What Biden is doing Biden is reviewing, and will probably reverse, Trump’s wildlife rollbacks, such as those involving the protection of migratory birds and the application of endangered species rules. Other planned reforms should aid species facing what scientists say is the Earth’s sixth mass extinction event, such as clean water rules that safeguard streams and wetlands, environmental reviews of potentially destructive projects and the halting of fossil fuel development in places such as the Arctic national wildlife refuge, a vital, pristine wilderness for birds, caribou and other creatures.
2) Protecting land that was opened up to drilling
What Trump did Trump immediately approved the Keystone XL pipeline and the Dakota Access pipeline, two contentious projects moving vast amounts of oil that were cheered by industry but enraged various farming, climate and Native American groups. The former president opened up almost all of the federally managed land and ocean for oil and gas drilling including, for the first time, Arctic waters. He also shrank two national monuments in Utah – Bears Ears and Grand Staircase-Escalante.
What Biden can do Biden has halted oil and gas leasing on public lands, opening up a pathway for a total ban, and is set to reverse the shrinking of the protected national monuments. The new administration has set a goal of protecting 30% of America’s land and oceans by 2030 and has a plan to create a “civilian climate corps” that would work to restore degraded landscapes and waterways. The Keystone pipeline has been blocked, with other similar projects now looking highly uncertain.
3) Strengthening rules on air quality and carbon emissions
What Trump did Under Trump, the US stalled or weakened various measures aimed at curbing greenhouse gas emissions and direct air pollutants that cause various respiratory and heart conditions. Pollutionstandards for cars and trucks were scaled back and California was barred from enacting tougher rules. Also axed were rules to reduce leaks of methane, a potent warming gas, and standards to limit pollution from airplanes and refrigeration. The clean power plan, the linchpin Barack Obama-era plan to reduce carbon emissions from power plants, was scrapped and replaced with a weaker alternative.
What Biden can do Biden is working, in concert with car manufacturers, on a new, higher standard of fuel efficiency for vehicles. He has ordered his administration to help accelerate the rollout of clean energy such as solar and wind to shift the US away from polluting sources such as coal and gas that contribute to climate change and poor air quality. The methane standards will be reinstated and a particular focus will be placed upon communities, typically people of color, who have suffered poor health from living next to pollution sources such as highways and industrial facilities.
4) Regulating toxic chemicals according to the science
What Trump did In a flurry of deregulatory actions, the Trump administration loosened rules on storing petroleum products, weakened standards around lead in paints, fast-tracked toxic flame retardants and declined to restrict or ban a host of chemicals, from crop pesticides to paint strippers, that scientists have warned pose a threat to human health.
What Biden can do Biden’s Environmental Protection Agency has been ordered to review how the Toxic Substances Control Act is used to protect people from harmful substances. There will also be a review of the fast-tracking of chemicals in the Trump era, as well as the decision to not ban other harmful substances. The president has said he wants to aid communities such as those found in Louisiana’s “cancer alley” that have been blighted by nearby chemical facilities.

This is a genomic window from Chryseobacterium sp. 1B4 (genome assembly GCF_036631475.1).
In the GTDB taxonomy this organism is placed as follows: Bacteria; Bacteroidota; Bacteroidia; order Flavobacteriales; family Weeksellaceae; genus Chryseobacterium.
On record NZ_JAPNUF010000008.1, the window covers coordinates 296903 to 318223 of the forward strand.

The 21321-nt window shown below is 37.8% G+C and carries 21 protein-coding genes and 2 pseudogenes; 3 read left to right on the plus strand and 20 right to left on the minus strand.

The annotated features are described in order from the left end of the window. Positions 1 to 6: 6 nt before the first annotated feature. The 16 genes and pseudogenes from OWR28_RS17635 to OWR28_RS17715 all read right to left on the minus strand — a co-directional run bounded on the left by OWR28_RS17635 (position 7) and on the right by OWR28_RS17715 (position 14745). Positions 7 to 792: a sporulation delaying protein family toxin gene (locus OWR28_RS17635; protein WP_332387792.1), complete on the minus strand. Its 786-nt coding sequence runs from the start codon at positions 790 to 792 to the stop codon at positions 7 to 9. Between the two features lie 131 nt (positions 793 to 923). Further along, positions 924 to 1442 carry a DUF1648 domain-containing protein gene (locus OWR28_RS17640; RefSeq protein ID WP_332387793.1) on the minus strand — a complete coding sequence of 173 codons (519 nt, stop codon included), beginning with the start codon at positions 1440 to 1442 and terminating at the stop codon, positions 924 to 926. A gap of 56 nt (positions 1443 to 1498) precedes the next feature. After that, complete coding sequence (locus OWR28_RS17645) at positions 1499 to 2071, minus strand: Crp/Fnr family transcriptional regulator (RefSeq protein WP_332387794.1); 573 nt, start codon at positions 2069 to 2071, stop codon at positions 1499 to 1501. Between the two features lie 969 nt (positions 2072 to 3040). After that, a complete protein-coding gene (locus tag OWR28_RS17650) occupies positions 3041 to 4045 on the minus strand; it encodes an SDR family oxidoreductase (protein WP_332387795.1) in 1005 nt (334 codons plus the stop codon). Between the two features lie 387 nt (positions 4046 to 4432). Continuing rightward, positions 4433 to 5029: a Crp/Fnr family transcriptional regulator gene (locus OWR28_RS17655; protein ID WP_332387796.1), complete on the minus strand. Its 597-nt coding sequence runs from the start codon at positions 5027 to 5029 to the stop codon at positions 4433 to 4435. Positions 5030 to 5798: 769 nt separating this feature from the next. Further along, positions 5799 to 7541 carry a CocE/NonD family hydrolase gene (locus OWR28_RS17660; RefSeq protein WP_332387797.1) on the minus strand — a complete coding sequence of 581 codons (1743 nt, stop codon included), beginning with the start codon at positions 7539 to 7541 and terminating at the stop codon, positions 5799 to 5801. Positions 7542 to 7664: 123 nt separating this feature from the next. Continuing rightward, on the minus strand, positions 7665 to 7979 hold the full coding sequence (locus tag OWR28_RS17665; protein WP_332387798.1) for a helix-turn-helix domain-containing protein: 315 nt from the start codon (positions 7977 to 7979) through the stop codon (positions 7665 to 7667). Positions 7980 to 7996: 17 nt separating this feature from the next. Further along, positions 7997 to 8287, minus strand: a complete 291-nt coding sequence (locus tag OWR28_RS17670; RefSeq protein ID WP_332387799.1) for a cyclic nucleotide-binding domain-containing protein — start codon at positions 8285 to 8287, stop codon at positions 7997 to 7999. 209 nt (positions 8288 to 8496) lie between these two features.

5) Protecting waterways and drinking water
What Trump did The federal government’s role in protecting the nation’s waterways has been a contested issue for some time and the Trump administration decided to settle upon a very narrow definition that meant it would not oversee pollution that occurred in various wetlands and temporary streams. There was also a tepid response, advocates say, to protecting Americans’ drinking water supply in the wake of the Flint water crisis.
What Biden can do Biden has committed to regulating PFAS chemicals, known as “forever chemicals” found in the drinking water of almost all Americans, as well as reviewing the application of the clean water act.
6) Enforcing environmental regulations
What Trump did Businesses or individuals that carelessly pollute the environment risk being prosecuted by the federal government but enforcement of such rules dropped off dramatically during the Trump years. Environmental reviews for major projects were weakened, enforcement of air pollution rules was relaxed and agencies were restricted from setting new environmental rules.
What Biden can do The new administration has signaled it will aggressively pursue polluters, particularly those operating in communities that have long been overlooked. Biden himself has backed the idea of fossil fuel companies being sued for damages for the pollution and climate change they have caused.
7) Rescinding rules that benefit industry at the cost of the environment
What Trump did The Trump administration removed a large burden of rules from companies, even if they seemingly had little impact other than to harm the environment. Clothes washing machines and lightbulbs were allowed to be less efficient and environmentally friendly, coal plants were allowed to more easily dump their waste into waterways and the air and offshore drilling regulations, implemented after the Deepwater Horizon disaster in the Gulf of Mexico, were repealed.
What Biden can do Most of the regulations jettisoned by Trump are being reviewed by Biden’s administration and will likely be reinstated, although court challenges will probably slow the process.
Posted in accordance with Title 17, Section 107, US Code, for noncommercial, educational purposes.